Today, Facebook released the results of a study commissioned by the company that analyzes the effects of Facebook ads on paid search campaigns.
The study concludes that, businesses can significantly increase the performance of their paid search campaigns while decreasing cost per acquisition by running Facebook ads in conjunction with paid search.
The study was conducted by Kenshoo, a multi-channel digital marketing technology firm. Kenshoo analyzed the effect of adding Facebook advertising to Experian’s paid-search campaigns.
The goal of Experian’s campaigns were designed to generate online credit report applications. The campaigns took place over a two-week test period in the first quarter of 2014.
In order to see what level of Facebook ads would lead to the strongest performance, Experian exposed different groups of people in the United States to different spending levels of Facebook ads in News Feed and the right hand column.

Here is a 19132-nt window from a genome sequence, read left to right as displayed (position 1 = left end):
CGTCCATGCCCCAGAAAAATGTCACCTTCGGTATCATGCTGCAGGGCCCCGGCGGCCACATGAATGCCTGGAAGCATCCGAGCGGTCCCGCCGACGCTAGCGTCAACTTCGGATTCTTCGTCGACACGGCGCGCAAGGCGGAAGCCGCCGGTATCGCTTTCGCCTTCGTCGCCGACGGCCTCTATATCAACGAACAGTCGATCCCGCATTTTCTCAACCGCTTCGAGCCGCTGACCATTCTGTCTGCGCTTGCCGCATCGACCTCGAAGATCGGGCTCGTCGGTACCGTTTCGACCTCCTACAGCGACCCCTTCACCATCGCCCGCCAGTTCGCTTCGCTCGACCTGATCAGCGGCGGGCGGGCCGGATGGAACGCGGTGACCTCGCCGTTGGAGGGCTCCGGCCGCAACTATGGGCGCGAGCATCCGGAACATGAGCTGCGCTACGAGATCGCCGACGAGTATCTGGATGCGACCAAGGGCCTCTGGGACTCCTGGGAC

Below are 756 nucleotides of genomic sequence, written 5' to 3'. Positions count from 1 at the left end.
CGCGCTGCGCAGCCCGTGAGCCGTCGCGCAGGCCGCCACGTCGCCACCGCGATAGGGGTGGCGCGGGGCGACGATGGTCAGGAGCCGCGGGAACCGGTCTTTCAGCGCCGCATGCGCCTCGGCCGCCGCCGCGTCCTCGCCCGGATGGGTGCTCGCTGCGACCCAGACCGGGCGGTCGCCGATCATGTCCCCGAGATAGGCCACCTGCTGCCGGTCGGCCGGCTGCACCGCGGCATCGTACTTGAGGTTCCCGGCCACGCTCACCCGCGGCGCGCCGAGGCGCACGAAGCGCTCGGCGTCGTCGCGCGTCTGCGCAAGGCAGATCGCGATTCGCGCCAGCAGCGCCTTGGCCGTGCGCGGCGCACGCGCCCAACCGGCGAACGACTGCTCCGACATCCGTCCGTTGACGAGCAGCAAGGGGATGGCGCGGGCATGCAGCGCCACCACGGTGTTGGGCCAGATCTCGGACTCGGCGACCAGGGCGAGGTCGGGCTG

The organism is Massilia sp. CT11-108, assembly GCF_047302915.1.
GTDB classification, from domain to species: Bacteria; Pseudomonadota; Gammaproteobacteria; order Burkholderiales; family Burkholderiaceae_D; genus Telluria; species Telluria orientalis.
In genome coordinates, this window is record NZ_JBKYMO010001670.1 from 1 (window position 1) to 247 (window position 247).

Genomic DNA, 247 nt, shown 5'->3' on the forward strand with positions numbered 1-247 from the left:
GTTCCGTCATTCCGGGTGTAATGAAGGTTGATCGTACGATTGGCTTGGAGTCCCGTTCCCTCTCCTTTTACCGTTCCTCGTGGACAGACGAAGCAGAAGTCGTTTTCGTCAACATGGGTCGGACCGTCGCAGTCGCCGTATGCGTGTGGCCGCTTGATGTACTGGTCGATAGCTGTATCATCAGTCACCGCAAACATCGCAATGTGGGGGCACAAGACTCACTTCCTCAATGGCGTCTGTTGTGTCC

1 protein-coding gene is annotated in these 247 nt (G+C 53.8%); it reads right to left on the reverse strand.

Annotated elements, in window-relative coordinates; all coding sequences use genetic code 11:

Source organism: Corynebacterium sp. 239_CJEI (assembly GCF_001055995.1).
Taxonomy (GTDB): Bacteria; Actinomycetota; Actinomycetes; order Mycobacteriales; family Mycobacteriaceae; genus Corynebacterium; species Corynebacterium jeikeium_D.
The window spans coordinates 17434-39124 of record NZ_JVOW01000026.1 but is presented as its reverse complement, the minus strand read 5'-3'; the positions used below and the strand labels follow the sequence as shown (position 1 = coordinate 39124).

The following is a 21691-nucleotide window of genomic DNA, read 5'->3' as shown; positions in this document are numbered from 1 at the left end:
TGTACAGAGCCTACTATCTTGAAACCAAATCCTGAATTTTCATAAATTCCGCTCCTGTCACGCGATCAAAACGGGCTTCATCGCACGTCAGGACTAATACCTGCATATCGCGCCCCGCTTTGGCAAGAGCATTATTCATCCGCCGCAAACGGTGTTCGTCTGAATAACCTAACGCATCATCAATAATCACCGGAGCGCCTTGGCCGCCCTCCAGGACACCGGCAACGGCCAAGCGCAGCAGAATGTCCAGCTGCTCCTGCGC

The results of Kenshoo’s study shows that search campaigns work harder when Facebook ads are introduced to the mix.
Key findings of the study include:
- There was a 19% average increase in total conversions among the people who saw Facebook advertising compared with those who saw just paid search advertising (no Facebook ads).
- There was a 10% average decrease in cost per acquisition among people who saw the Facebook ads in addition to the paid search ads. This was due to the increase in conversions.
- Conversions increased as spending on Facebook ads rose, but there was a “sweet spot,” or minimum and maximum spend level on Facebook, to get the strongest performance at the least cost.
Chris Costello, Kenshoo’s director of marketing research, gives his insight into the findings of the study:
There are only so many people searching for things. Running Facebook ads can not only get more people to search but they can make the search ads work better by instilling brand preference in searchers and driving them to convert at higher rates. It means that marketers can get more bang for their search buck.
For more information, here is a PDF of the full study.
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